Pirkei Avot 4:6 – Rabbi Yose on Honoring the Torah
Pirkei Avot 4:7: Rabbi Yishmael, son of Rabbi Yose’s Advice on Staying Away from Judging
Pirkei Avot 4:8 – Rabbi Yishmael, son of Rabbi Yose’s Advice on Judging
Pirkei Avot 4:9 – Rabbi Yonatan’s Observations on Socioeconomics and Torah
Pirkei Avot 4:10 – Rabbi Meir’s Advice on Efforts in the World & Torah
Pirkei Avot 4:11 – Mitzvot, Transgressions, and Assemblies
Pirkei Avot 4:12 – Rabbi Elazar ben Shammua’s Advice on Elevating Respect & Reverence
Pirkei Avot 4:13 – Carefulness in Study & The Crown of a Good Reputation
Pirkei Avot 4:14 – Rabbi Nehorai’s Advice on Remaining in Dialogue with Colleagues on Torah Study
Pirkei Avot 4:15 – Theodicy, Greetings, and Social Positioning
Pirkei Avot 4:16 – Rabbi Ya’akov’s Metaphor of The World to Come as a Banquet Hall
Pirkei Avot 4:17 – Rabbi Ya’akov’s Views on Activities and Enjoyment in This World and The Next World
Pirkei Avot 4:18 – Rabbi Shimon ben Elazar on Appropriate Timing for Interpersonal Behaviors
Pirkei Avot 4:19 – Samuel the Small’s Advice Vis-à-vis One’s Enemies
Pirkei Avot 4:20 – Rabbinic Metaphors on Education & Age
Pirkei Avot 4:21 – Rabbi Elazar HaKappar on Envy, Lust, & Glory
Pirkei Avot 4:22 – Rabbi Elazar HaKappar’s Theology on Life, Death, & God’s Judging

 

Video Essays on the Third Chapter of Pirkei Avot

Having published video essays on each of the texts in the first chapter of Pirkei Avot and in the second chapter of Pirkei Avot, I am now proud to share that I have completed a series of video essays on each of the texts in the third chapter of Pirkei Avot.

This entire series on the third chapter is available in this YouTube playlist.

Here is the entire series of video essays on the third chapter:
Avot 3:1

Avot 3:2

Avot 3:3

Avot 3:4

Avot 3:5

Avot 3:6

Avot 3:7

Avot 3:8

Avot 3:9

Avot 3:10

Avot 3:11

Avot 3:12

Avot 3:13

Avot 3:14

Avot 3:15

Avot 3:16

Avot 3:17

Avot 3:18

Considering Elders’ Ages in the Thought of Yehudah, son of Tema

In my current position as a chaplain in a senior living facility, I have returned to a familiar text, about which I hadn’t considered a certain section (Avot 5.24):

הוּא הָיָה אוֹמֵר
בֶּן חָמֵשׁ שָׁנִים לַמִּקְרָא
בֶּן עֶשֶׂר לַמִּשְׁנָה
בֶּן שְׁלשׁ עֶשְׂרֵה לַמִּצְוֹת
בֶּן חֲמֵשׁ עֶשְׂרֵה לַתַּלְמוּד
בֶּן שְׁמֹנֶה עֶשְׂרֵה לַחֻפָּה
בֶּן עֶשְׂרִים לִרְדֹּף
בֶּן שְׁלשִׁים לַכֹּחַ
בֶּן אַרְבָּעִים לַבִּינָה
בֶּן חֲמִשִּׁים לָעֵצָה
בֶּן שִׁשִּׁים לַזִּקְנָה
בֶּן שִׁבְעִים לַשֵּׂיבָה
בֶּן שְׁמֹנִים לַגְּבוּרָה
בֶּן תִּשְׁעִים לָשׁוּחַ
בֶּן מֵאָה כְּאִלּוּ מֵת וְעָבַר וּבָטֵל מִן הָעוֹלָם

Yehudah, son of Tema, used to say:
“A boy of five years old to Scriptural study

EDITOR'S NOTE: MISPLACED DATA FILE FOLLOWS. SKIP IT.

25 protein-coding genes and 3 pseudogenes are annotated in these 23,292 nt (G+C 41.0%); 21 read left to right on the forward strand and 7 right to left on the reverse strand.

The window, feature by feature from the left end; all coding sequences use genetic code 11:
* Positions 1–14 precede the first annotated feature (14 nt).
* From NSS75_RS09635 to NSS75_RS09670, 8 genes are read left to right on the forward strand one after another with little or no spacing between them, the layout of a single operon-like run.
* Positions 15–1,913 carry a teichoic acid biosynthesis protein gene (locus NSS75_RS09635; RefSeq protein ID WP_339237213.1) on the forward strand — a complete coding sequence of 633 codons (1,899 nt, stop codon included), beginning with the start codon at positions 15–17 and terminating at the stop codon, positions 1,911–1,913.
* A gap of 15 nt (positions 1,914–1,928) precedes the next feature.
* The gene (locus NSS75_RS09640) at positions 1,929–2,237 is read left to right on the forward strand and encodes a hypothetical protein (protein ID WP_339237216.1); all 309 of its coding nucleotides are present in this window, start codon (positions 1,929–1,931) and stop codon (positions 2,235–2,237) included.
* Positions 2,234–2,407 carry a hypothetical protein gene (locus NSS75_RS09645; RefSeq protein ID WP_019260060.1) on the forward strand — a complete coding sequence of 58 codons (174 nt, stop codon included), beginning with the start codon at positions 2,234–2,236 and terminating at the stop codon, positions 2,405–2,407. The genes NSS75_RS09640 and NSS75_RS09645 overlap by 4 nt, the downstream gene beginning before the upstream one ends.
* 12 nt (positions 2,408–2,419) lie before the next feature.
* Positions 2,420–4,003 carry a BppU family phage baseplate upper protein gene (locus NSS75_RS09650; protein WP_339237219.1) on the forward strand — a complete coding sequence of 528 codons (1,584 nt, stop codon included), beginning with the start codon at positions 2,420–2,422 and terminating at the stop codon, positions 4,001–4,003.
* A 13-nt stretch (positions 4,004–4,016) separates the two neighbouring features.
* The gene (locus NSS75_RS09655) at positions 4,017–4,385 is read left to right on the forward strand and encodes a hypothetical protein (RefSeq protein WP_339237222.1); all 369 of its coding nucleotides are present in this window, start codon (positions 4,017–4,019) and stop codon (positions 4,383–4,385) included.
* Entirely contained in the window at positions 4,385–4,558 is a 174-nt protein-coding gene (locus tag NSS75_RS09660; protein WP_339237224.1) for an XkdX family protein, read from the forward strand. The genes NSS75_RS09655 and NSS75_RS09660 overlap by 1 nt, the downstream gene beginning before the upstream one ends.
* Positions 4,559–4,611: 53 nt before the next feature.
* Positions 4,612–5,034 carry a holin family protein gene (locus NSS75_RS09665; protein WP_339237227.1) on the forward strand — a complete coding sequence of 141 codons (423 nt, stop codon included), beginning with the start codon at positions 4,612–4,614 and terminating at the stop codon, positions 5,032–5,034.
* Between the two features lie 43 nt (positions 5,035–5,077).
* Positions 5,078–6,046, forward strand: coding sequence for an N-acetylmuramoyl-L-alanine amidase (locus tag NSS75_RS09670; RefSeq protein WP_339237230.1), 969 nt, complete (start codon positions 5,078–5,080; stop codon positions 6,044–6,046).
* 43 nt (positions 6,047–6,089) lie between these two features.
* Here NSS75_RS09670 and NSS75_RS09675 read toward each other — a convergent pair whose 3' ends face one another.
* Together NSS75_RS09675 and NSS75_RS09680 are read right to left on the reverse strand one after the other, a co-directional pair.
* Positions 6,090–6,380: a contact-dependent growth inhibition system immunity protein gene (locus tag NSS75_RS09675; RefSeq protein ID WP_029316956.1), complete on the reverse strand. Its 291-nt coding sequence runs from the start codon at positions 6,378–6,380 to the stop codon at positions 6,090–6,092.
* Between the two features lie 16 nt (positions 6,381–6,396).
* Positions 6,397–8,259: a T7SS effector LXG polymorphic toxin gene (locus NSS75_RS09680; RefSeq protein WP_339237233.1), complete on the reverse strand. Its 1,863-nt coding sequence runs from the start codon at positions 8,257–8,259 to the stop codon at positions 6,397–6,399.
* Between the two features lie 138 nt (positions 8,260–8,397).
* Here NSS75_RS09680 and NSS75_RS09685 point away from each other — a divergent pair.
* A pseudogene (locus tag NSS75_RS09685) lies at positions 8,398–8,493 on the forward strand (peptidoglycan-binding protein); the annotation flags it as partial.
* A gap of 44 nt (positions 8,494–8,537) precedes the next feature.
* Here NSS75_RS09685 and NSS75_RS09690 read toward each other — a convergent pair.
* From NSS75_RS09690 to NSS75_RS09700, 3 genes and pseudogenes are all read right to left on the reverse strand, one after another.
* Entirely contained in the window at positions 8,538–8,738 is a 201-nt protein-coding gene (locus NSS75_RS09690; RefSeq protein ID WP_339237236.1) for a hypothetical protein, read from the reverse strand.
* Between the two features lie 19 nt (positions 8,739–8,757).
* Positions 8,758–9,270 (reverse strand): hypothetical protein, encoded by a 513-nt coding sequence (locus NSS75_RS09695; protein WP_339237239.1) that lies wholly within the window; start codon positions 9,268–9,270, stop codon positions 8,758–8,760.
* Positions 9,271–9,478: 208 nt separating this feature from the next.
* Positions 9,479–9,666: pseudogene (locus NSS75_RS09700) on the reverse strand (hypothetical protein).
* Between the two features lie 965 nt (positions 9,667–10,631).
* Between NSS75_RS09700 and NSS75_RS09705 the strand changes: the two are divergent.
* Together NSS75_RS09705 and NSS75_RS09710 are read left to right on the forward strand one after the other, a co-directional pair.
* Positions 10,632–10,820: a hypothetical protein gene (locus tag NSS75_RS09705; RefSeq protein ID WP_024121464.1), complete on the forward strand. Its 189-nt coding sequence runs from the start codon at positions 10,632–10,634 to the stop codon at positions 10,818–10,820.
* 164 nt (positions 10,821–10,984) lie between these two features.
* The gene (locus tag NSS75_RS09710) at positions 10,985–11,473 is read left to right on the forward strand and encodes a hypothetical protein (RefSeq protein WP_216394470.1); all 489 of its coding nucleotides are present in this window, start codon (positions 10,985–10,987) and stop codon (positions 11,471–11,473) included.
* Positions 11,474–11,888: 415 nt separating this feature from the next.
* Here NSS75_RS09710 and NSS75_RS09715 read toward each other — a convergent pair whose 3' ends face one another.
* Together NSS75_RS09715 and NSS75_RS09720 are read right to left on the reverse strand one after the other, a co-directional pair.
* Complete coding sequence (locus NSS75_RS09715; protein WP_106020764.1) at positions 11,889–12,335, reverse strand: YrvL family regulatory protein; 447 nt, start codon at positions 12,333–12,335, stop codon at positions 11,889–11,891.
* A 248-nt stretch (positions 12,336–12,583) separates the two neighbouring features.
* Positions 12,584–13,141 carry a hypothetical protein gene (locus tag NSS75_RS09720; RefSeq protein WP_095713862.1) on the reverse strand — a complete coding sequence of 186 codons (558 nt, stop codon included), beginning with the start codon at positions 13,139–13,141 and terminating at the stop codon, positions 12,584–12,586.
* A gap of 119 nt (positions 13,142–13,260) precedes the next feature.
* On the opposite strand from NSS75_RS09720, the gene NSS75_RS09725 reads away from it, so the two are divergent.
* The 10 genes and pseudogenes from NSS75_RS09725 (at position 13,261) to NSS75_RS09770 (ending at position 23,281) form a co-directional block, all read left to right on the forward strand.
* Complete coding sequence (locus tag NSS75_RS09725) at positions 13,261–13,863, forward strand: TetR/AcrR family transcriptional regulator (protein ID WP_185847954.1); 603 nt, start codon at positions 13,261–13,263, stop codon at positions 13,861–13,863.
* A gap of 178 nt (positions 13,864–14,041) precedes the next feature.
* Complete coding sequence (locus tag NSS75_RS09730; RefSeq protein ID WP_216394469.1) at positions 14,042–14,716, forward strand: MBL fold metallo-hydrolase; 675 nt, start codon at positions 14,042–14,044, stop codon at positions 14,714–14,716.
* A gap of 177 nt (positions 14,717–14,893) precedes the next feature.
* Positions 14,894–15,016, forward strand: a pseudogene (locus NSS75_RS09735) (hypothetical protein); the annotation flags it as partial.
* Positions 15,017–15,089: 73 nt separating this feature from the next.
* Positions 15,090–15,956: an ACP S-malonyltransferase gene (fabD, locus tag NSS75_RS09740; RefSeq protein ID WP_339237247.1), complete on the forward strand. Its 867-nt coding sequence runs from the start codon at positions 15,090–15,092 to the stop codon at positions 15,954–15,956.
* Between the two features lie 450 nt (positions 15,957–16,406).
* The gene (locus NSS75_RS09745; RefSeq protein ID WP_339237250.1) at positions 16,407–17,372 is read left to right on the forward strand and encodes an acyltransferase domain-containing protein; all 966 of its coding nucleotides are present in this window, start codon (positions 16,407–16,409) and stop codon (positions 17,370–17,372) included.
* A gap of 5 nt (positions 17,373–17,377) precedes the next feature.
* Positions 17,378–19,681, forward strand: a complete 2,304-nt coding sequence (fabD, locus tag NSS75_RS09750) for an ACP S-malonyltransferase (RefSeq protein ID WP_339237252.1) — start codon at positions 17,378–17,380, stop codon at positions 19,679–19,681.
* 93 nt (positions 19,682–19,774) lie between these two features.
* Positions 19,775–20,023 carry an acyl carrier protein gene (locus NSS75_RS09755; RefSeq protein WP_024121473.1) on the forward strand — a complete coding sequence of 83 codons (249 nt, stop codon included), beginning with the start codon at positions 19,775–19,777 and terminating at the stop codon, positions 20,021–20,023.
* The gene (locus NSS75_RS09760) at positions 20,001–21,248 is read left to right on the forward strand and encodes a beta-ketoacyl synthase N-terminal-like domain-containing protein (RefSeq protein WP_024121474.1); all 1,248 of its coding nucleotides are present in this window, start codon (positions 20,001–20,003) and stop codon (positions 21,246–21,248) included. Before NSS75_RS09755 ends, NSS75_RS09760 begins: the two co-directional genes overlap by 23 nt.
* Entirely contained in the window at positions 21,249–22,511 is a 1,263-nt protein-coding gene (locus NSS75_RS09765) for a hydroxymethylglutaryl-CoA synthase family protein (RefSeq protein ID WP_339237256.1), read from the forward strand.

a boy of ten years old to Mishnah study
a boy of thirteen to commandments
a boy of fifteen to Talmud study
a boy of eighteen to the marriage canopy
a boy of twenty to pursue
a boy of thirty to power
a boy of forty to discernment
a boy of fifty to counsel
a boy of sixty to old age
a boy of seventy to elderliness
a boy of eighty to strength
a boy of ninety to be bent-over
a boy of one hundred is as if he is dead and has passed beyond the world and gone.”

While this androcentric text describes various growth stages in a boy’s/man’s life, mostly in increments of decades, typically, I have seen a lot of written attention on the pedagogic aspects of ages 5, 10, 13, and 15 (and even 18), yet there is still quite a lot more to this statement of Yehudah, son of Tema’s. Indeed, while in recent years, I have been quite curious about 20, 30, 40, and 50, I recently have been thinking about ages 60, 70, 80, 90, and 100 due to my current position working as a chaplain with a senior living facility.

When it comes to 60, the phrase זקנה instantly makes me think of זקן – beard; someone reaching 60 sports a beard, but also seems to advertise their wisdom. Certainly, this seems to bridge the ages of 40 and 50 with their discernment and counsel – more intellectual/wisdom aspects with the ages of 70-100 as describing those on the physical [and mental] decline.

With 70, Yehudah, son of Tema, seems to reference David’s dying at the age of 70, when he died “בשיבה טובה a good old age” (I Chron. 29.28). With 80, Yehudah, son of Tema, seems to be referencing Psalms, which describes the length of our years being 70, but “וְאִ֤ם בִּגְבוּרֹ֨ת ׀ שְׁמ֘וֹנִ֤ים שָׁנָ֗ה eighty years with strength” (Ps. 90.10).

Beyond that, Yehudah, son of Tema recognizes that our frail bodies get physically bent by 90 and might as well be dead and done with this world at 100.

Working with the senior crowd, there is certainly something to be said for observing the physical frailties that come with age. However, one thing I have been surprised by is his observation about reaching 100 – until now, I thought it was somewhat humorous, as in “They might as well be dead; they’re no longer of use to society.”

While that may be true, in speaking with one particular centenarian who mentioned that her eyesight is mostly gone and so is a lot of her hearing and that she is largely done with this world(!), it was so fascinating to hear it from her that she is no longer really part of this world and should be gone by now. I had always thought Yehudah, son of Tema, meant that line as somewhat of a joke, yet hearing it from a centenarian was really quite shocking as to how insightful this statement really is.

As I continue working with these residents, I am curious as to how I will continue to gain more insights from this statement of Yehudah, son of Tema.